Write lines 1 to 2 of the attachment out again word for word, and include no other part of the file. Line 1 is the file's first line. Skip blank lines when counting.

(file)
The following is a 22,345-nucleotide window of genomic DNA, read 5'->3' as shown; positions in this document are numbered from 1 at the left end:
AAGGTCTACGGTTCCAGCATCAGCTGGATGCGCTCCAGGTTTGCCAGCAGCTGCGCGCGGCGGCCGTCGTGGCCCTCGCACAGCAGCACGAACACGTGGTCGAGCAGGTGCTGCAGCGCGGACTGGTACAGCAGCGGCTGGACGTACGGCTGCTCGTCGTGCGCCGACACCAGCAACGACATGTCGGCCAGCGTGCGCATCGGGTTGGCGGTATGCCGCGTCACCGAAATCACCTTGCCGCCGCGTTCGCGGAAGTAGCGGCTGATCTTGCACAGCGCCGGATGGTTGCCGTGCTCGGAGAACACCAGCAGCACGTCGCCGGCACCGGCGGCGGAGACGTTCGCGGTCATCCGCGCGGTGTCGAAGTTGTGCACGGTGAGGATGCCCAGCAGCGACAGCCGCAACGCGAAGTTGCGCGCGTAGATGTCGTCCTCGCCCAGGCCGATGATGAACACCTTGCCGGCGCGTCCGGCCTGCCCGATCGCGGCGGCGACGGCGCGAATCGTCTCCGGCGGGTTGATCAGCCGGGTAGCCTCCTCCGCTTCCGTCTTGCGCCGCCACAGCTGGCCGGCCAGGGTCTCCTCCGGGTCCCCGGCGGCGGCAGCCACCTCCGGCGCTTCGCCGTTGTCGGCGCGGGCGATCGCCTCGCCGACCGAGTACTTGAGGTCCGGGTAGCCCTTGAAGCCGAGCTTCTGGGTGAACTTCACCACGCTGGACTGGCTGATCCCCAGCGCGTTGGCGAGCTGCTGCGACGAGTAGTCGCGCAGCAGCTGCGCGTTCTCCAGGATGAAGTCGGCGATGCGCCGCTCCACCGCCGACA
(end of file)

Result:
The following is a 22,345-nucleotide window of genomic DNA, read 5'->3' as shown; positions in this document are numbered from 1 at the left end:
AAGGTCTACGGTTCCAGCATCAGCTGGATGCGCTCCAGGTTTGCCAGCAGCTGCGCGCGGCGGCCGTCGTGGCCCTCGCACAGCAGCACGAACACGTGGTCGAGCAGGTGCTGCAGCGCGGACTGGTACAGCAGCGGCTGGACGTACGGCTGCTCGTCGTGCGCCGACACCAGCAACGACATGTCGGCCAGCGTGCGCATCGGGTTGGCGGTATGCCGCGTCACCGAAATCACCTTGCCGCCGCGTTCGCGGAAGTAGCGGCTGATCTTGCACAGCGCCGGATGGTTGCCGTGCTCGGAGAACACCAGCAGCACGTCGCCGGCACCGGCGGCGGAGACGTTCGCGGTCATCCGCGCGGTGTCGAAGTTGTGCACGGTGAGGATGCCCAGCAGCGACAGCCGCAACGCGAAGTTGCGCGCGTAGATGTCGTCCTCGCCCAGGCCGATGATGAACACCTTGCCGGCGCGTCCGGCCTGCCCGATCGCGGCGGCGACGGCGCGAATCGTCTCCGGCGGGTTGATCAGCCGGGTAGCCTCCTCCGCTTCCGTCTTGCGCCGCCACAGCTGGCCGGCCAGGGTCTCCTCCGGGTCCCCGGCGGCGGCAGCCACCTCCGGCGCTTCGCCGTTGTCGGCGCGGGCGATCGCCTCGCCGACCGAGTACTTGAGGTCCGGGTAGCCCTTGAAGCCGAGCTTCTGGGTGAACTTCACCACGCTGGACTGGCTGATCCCCAGCGCGTTGGCGAGCTGCTGCGACGAGTAGTCGCGCAGCAGCTGCGCGTTCTCCAGGATGAAGTCGGCGATGCGCCGCTCCACCGCCGACA